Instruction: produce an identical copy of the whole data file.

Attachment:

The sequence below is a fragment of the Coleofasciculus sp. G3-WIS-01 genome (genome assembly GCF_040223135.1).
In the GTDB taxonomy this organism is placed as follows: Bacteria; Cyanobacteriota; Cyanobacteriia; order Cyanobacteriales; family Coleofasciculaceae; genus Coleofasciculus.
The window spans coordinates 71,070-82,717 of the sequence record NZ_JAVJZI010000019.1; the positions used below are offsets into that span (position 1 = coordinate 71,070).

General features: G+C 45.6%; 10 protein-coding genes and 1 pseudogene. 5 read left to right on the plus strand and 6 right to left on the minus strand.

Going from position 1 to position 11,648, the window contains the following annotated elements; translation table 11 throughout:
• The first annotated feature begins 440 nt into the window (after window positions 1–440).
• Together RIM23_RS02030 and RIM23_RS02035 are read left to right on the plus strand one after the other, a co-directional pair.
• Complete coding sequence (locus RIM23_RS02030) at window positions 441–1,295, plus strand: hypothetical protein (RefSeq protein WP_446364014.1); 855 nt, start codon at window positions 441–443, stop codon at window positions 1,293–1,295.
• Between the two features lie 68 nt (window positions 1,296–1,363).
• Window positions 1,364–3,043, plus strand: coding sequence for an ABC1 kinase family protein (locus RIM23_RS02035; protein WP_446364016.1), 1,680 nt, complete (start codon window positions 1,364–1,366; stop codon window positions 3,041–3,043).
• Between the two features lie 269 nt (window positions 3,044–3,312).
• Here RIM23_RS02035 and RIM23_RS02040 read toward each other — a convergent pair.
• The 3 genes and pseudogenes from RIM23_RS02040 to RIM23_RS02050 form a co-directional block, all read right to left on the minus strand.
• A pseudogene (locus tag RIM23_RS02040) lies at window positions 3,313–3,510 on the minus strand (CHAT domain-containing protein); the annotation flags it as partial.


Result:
The sequence below is a fragment of the Coleofasciculus sp. G3-WIS-01 genome (genome assembly GCF_040223135.1).
In the GTDB taxonomy this organism is placed as follows: Bacteria; Cyanobacteriota; Cyanobacteriia; order Cyanobacteriales; family Coleofasciculaceae; genus Coleofasciculus.
The window spans coordinates 71,070-82,717 of the sequence record NZ_JAVJZI010000019.1; the positions used below are offsets into that span (position 1 = coordinate 71,070).

General features: G+C 45.6%; 10 protein-coding genes and 1 pseudogene. 5 read left to right on the plus strand and 6 right to left on the minus strand.

Going from position 1 to position 11,648, the window contains the following annotated elements; translation table 11 throughout:
• The first annotated feature begins 440 nt into the window (after window positions 1–440).
• Together RIM23_RS02030 and RIM23_RS02035 are read left to right on the plus strand one after the other, a co-directional pair.
• Complete coding sequence (locus RIM23_RS02030) at window positions 441–1,295, plus strand: hypothetical protein (RefSeq protein WP_446364014.1); 855 nt, start codon at window positions 441–443, stop codon at window positions 1,293–1,295.
• Between the two features lie 68 nt (window positions 1,296–1,363).
• Window positions 1,364–3,043, plus strand: coding sequence for an ABC1 kinase family protein (locus RIM23_RS02035; protein WP_446364016.1), 1,680 nt, complete (start codon window positions 1,364–1,366; stop codon window positions 3,041–3,043).
• Between the two features lie 269 nt (window positions 3,044–3,312).
• Here RIM23_RS02035 and RIM23_RS02040 read toward each other — a convergent pair.
• The 3 genes and pseudogenes from RIM23_RS02040 to RIM23_RS02050 form a co-directional block, all read right to left on the minus strand.
• A pseudogene (locus tag RIM23_RS02040) lies at window positions 3,313–3,510 on the minus strand (CHAT domain-containing protein); the annotation flags it as partial.